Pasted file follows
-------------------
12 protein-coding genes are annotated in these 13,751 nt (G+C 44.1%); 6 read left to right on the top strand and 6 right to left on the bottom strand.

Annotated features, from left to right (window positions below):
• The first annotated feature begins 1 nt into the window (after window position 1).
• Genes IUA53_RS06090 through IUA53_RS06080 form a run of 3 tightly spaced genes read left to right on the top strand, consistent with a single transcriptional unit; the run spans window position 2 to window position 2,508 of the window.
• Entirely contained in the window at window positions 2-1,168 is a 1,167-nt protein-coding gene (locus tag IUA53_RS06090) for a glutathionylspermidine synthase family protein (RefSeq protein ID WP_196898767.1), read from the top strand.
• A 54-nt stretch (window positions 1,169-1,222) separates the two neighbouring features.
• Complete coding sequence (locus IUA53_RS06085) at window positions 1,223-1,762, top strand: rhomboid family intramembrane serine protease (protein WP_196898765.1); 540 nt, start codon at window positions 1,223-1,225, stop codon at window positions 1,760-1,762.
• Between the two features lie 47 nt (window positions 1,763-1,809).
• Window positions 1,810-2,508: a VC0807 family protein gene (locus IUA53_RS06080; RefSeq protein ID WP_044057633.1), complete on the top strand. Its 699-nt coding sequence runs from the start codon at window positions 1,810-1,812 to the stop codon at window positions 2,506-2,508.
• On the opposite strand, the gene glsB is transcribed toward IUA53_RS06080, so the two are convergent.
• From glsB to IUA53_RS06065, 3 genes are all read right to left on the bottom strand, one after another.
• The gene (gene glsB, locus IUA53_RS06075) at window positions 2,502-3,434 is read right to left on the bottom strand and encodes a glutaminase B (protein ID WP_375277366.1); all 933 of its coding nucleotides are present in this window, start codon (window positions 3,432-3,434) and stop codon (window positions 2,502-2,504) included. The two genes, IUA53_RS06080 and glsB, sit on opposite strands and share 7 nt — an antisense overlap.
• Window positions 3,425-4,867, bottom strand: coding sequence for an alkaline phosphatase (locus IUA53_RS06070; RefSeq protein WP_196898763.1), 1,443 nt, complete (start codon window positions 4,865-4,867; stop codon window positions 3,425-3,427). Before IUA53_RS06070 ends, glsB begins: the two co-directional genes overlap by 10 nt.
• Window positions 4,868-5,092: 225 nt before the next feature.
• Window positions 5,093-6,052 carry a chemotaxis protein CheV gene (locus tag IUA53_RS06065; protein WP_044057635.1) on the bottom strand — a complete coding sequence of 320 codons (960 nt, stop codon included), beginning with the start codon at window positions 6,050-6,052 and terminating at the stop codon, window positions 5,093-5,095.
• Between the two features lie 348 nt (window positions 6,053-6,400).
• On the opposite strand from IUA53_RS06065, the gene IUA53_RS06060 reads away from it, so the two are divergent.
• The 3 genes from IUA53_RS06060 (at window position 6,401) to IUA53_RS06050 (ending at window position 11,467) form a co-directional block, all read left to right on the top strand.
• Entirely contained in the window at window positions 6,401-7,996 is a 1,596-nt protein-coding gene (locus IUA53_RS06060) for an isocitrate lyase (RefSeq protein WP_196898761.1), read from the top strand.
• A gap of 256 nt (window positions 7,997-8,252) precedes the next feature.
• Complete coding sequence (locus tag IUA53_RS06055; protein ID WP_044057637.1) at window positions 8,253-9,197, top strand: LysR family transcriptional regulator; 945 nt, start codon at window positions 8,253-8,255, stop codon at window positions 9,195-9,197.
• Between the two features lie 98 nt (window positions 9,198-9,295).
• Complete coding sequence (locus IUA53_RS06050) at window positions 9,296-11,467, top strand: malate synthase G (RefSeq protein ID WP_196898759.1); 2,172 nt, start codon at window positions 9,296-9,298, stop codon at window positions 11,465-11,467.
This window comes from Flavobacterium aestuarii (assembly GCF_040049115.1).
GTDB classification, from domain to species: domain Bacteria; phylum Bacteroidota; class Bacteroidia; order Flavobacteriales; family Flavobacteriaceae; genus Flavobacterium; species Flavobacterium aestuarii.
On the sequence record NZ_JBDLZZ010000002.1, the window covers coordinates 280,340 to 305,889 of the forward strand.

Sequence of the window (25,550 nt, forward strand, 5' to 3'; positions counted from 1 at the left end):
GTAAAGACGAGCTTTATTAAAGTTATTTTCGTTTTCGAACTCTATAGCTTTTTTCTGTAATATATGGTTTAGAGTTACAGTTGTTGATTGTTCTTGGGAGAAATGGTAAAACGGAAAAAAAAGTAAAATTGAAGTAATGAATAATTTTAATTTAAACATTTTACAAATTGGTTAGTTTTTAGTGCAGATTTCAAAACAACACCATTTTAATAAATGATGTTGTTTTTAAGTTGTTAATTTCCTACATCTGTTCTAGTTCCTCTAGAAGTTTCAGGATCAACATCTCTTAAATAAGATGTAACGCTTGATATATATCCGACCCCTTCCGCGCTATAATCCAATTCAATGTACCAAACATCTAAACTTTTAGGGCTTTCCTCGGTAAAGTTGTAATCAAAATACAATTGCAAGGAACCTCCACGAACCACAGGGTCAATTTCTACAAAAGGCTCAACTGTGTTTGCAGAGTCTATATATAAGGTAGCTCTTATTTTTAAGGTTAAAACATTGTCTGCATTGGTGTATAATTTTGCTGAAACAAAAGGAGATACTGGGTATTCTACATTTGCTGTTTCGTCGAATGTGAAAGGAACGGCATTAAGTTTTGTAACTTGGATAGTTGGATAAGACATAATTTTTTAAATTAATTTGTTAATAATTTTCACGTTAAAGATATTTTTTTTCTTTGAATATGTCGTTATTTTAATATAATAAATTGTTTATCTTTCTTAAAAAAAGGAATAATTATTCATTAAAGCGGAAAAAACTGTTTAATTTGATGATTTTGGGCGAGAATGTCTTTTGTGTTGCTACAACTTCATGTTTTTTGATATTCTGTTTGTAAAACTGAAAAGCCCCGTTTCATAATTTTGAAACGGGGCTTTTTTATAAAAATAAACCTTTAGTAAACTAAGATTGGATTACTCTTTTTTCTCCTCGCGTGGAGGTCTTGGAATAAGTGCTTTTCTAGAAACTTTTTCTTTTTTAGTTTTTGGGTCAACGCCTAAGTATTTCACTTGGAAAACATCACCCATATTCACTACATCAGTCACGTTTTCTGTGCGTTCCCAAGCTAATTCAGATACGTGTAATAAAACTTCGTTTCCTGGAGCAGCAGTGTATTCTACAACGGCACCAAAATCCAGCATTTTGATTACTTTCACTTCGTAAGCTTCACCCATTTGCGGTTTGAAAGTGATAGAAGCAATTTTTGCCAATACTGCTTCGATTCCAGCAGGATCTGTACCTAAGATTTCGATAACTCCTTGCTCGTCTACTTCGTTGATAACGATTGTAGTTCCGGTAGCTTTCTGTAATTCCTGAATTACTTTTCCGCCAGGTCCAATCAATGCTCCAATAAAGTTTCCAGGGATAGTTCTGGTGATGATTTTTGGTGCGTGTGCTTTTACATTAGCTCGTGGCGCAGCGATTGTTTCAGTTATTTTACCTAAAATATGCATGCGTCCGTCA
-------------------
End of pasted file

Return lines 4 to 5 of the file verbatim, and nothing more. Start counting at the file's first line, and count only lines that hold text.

• Genes IUA53_RS06090 through IUA53_RS06080 form a run of 3 tightly spaced genes read left to right on the top strand, consistent with a single transcriptional unit; the run spans window position 2 to window position 2,508 of the window.
• Entirely contained in the window at window positions 2-1,168 is a 1,167-nt protein-coding gene (locus tag IUA53_RS06090) for a glutathionylspermidine synthase family protein (RefSeq protein ID WP_196898767.1), read from the top strand.